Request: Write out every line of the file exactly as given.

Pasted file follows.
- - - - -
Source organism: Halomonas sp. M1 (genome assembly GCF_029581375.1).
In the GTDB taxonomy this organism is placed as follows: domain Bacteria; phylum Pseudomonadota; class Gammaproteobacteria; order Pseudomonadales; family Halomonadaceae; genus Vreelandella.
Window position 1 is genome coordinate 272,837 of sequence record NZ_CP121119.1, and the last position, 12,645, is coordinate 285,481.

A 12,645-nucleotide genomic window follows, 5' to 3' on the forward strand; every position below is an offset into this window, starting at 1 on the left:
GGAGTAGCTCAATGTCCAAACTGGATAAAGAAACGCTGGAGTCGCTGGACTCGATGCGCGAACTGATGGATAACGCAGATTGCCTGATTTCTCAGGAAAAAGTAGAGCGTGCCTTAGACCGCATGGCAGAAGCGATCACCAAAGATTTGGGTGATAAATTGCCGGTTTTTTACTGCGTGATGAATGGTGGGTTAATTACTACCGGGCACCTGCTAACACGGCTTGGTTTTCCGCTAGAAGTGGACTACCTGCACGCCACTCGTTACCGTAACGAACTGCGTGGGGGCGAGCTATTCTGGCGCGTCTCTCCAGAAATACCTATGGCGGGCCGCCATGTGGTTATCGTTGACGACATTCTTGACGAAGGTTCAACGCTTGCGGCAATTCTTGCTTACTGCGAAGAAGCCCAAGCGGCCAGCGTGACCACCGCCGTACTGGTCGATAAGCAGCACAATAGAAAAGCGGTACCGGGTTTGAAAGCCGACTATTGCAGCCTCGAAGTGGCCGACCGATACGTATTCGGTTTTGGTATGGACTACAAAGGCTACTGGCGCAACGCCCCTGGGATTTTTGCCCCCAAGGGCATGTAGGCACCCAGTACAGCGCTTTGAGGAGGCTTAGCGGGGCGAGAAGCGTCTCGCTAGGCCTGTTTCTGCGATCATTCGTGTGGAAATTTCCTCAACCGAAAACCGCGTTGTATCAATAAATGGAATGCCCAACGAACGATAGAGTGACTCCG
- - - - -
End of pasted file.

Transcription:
Source organism: Halomonas sp. M1 (genome assembly GCF_029581375.1).
In the GTDB taxonomy this organism is placed as follows: domain Bacteria; phylum Pseudomonadota; class Gammaproteobacteria; order Pseudomonadales; family Halomonadaceae; genus Vreelandella.
Window position 1 is genome coordinate 272,837 of sequence record NZ_CP121119.1, and the last position, 12,645, is coordinate 285,481.

A 12,645-nucleotide genomic window follows, 5' to 3' on the forward strand; every position below is an offset into this window, starting at 1 on the left:
GGAGTAGCTCAATGTCCAAACTGGATAAAGAAACGCTGGAGTCGCTGGACTCGATGCGCGAACTGATGGATAACGCAGATTGCCTGATTTCTCAGGAAAAAGTAGAGCGTGCCTTAGACCGCATGGCAGAAGCGATCACCAAAGATTTGGGTGATAAATTGCCGGTTTTTTACTGCGTGATGAATGGTGGGTTAATTACTACCGGGCACCTGCTAACACGGCTTGGTTTTCCGCTAGAAGTGGACTACCTGCACGCCACTCGTTACCGTAACGAACTGCGTGGGGGCGAGCTATTCTGGCGCGTCTCTCCAGAAATACCTATGGCGGGCCGCCATGTGGTTATCGTTGACGACATTCTTGACGAAGGTTCAACGCTTGCGGCAATTCTTGCTTACTGCGAAGAAGCCCAAGCGGCCAGCGTGACCACCGCCGTACTGGTCGATAAGCAGCACAATAGAAAAGCGGTACCGGGTTTGAAAGCCGACTATTGCAGCCTCGAAGTGGCCGACCGATACGTATTCGGTTTTGGTATGGACTACAAAGGCTACTGGCGCAACGCCCCTGGGATTTTTGCCCCCAAGGGCATGTAGGCACCCAGTACAGCGCTTTGAGGAGGCTTAGCGGGGCGAGAAGCGTCTCGCTAGGCCTGTTTCTGCGATCATTCGTGTGGAAATTTCCTCAACCGAAAACCGCGTTGTATCAATAAATGGAATGCCCAACGAACGATAGAGTGACTCCG